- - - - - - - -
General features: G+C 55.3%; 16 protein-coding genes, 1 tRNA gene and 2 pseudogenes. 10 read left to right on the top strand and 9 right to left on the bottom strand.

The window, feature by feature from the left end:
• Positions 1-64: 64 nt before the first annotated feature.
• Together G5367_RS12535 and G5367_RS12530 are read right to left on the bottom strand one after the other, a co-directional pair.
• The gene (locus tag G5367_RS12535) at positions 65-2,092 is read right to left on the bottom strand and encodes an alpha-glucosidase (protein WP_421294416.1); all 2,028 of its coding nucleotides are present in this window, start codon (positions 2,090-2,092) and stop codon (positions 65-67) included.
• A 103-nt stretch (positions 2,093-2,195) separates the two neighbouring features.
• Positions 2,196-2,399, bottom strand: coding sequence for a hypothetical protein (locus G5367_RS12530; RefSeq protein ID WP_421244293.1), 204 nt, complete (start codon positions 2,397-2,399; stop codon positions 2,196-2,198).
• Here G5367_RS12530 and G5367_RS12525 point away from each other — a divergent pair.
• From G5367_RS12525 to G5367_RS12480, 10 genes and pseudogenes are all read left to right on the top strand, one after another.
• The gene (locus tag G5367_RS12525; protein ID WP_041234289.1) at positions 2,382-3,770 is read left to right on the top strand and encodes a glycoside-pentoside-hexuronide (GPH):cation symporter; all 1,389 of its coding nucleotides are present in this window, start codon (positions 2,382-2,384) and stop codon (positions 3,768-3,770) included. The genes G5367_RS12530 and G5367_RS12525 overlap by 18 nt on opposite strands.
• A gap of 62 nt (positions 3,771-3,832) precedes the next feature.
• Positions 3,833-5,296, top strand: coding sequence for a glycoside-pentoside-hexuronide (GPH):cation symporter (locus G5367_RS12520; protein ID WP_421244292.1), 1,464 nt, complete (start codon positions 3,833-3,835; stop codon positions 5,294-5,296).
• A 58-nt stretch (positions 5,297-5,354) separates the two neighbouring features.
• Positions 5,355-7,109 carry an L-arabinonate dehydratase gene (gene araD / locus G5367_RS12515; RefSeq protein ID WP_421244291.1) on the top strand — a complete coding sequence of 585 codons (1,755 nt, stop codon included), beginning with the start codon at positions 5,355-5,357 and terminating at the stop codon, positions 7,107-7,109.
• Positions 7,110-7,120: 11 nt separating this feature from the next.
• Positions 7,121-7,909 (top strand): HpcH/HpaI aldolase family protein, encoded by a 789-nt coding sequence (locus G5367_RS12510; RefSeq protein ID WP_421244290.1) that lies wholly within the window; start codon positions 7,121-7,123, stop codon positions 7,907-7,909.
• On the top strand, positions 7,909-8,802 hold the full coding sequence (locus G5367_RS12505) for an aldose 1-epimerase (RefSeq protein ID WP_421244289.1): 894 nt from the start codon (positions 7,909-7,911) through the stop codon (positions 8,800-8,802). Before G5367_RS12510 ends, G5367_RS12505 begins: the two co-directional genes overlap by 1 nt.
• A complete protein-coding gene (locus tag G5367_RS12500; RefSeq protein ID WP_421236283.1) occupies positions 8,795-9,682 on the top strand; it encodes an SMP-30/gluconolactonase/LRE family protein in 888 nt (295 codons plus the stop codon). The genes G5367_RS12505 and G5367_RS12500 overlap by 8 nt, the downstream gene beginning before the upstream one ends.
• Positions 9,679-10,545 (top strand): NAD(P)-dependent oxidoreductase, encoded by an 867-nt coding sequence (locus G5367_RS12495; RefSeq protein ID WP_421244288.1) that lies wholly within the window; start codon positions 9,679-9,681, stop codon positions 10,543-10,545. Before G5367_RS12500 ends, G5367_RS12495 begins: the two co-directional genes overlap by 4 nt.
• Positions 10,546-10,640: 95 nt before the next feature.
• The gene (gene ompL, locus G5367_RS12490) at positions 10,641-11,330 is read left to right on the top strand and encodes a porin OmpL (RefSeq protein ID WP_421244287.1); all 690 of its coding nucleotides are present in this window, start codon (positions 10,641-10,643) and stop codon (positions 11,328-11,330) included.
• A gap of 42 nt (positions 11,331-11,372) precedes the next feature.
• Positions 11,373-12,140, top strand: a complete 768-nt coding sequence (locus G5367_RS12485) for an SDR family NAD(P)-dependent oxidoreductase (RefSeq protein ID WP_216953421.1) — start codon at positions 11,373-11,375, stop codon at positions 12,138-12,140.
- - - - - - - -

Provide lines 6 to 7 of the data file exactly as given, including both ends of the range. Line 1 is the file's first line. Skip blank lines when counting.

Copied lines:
• A 103-nt stretch (positions 2,093-2,195) separates the two neighbouring features.
• Positions 2,196-2,399, bottom strand: coding sequence for a hypothetical protein (locus G5367_RS12530; RefSeq protein ID WP_421244293.1), 204 nt, complete (start codon positions 2,397-2,399; stop codon positions 2,196-2,198).